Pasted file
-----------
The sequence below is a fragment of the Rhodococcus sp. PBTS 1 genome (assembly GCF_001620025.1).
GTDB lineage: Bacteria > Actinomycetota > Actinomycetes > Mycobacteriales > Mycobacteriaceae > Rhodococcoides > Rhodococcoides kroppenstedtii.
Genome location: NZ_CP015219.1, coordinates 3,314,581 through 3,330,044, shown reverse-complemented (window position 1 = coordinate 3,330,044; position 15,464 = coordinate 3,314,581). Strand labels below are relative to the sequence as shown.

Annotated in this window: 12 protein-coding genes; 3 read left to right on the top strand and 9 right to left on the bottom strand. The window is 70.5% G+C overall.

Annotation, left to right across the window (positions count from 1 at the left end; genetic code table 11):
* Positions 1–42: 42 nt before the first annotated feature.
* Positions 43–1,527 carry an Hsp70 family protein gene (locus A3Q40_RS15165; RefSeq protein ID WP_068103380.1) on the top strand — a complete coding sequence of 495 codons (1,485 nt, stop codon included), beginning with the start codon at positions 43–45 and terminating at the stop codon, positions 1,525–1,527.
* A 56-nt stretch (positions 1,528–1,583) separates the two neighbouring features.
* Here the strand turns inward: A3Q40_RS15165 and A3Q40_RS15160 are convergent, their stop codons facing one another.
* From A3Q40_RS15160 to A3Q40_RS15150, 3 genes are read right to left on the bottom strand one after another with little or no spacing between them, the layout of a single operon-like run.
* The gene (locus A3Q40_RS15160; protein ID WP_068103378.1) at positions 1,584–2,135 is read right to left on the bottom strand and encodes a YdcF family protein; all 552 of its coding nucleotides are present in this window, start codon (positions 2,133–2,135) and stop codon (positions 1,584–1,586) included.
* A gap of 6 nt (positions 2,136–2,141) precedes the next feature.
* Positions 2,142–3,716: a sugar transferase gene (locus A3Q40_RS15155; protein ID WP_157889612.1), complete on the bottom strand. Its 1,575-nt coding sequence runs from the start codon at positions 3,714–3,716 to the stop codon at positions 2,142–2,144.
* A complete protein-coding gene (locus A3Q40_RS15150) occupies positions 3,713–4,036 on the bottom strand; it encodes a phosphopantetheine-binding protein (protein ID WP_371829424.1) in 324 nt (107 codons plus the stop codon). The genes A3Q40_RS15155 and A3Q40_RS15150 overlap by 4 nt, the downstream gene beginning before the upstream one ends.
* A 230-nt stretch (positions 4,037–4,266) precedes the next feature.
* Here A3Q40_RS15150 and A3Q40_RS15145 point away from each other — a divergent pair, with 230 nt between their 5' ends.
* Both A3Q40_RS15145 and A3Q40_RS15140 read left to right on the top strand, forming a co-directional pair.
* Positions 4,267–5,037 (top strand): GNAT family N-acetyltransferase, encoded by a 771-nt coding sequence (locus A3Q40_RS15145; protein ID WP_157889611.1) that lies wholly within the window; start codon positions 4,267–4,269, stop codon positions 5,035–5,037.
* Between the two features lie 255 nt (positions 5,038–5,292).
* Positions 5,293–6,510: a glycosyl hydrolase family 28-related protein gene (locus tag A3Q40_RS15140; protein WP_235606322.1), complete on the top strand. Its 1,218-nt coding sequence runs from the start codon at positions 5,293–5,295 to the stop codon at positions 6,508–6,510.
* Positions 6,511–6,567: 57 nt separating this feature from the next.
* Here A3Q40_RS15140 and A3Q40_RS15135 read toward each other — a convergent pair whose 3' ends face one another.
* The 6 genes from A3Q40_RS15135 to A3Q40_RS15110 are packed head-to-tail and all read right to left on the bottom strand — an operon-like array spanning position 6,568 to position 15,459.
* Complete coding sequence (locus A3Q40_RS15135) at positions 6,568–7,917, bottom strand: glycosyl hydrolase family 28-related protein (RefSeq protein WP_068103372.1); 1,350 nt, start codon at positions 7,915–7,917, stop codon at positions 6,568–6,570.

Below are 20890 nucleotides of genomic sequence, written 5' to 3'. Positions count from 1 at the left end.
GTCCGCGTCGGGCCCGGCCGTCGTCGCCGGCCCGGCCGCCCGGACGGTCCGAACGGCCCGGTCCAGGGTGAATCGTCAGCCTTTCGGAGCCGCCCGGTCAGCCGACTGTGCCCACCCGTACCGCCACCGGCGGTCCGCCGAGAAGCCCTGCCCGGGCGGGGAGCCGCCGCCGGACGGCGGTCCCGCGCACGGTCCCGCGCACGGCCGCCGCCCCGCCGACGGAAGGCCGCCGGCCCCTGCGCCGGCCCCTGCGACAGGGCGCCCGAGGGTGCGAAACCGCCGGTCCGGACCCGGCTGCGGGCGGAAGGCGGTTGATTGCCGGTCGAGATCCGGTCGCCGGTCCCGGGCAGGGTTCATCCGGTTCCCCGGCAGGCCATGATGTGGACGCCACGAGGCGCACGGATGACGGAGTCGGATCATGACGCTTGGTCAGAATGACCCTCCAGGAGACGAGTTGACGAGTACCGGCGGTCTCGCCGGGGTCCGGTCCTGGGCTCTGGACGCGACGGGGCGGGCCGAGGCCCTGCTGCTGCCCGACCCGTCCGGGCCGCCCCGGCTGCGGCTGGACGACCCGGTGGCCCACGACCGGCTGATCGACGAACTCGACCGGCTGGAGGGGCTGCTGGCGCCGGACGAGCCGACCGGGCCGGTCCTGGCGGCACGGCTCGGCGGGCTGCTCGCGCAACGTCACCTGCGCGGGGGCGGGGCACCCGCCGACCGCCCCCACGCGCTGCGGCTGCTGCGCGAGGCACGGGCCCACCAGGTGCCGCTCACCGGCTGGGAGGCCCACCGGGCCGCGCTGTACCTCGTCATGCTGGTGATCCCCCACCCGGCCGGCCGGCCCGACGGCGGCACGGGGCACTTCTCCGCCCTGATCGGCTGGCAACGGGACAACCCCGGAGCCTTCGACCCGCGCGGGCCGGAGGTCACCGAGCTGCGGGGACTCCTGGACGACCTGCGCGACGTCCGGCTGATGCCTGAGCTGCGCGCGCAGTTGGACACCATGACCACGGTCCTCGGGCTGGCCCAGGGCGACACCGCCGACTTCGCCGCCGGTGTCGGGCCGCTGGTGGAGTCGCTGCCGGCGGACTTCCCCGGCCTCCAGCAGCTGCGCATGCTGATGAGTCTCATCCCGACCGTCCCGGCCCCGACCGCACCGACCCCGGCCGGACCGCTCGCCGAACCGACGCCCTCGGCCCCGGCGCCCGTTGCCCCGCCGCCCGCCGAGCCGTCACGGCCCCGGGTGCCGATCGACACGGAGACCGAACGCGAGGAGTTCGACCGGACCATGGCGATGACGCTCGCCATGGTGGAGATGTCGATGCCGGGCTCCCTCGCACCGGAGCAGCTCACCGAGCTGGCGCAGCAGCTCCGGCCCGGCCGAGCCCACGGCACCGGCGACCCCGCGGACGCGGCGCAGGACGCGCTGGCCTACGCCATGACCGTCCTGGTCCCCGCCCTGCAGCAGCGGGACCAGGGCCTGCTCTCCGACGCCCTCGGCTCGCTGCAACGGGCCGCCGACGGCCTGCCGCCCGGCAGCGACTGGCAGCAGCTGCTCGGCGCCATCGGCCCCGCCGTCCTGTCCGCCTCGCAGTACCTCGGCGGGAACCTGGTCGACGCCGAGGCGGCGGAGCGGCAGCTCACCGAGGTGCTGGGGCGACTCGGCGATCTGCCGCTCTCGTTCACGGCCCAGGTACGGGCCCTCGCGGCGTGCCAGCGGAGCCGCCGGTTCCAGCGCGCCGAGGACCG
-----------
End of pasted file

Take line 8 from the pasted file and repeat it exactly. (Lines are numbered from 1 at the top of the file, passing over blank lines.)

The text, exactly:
* A 56-nt stretch (positions 1,528–1,583) separates the two neighbouring features.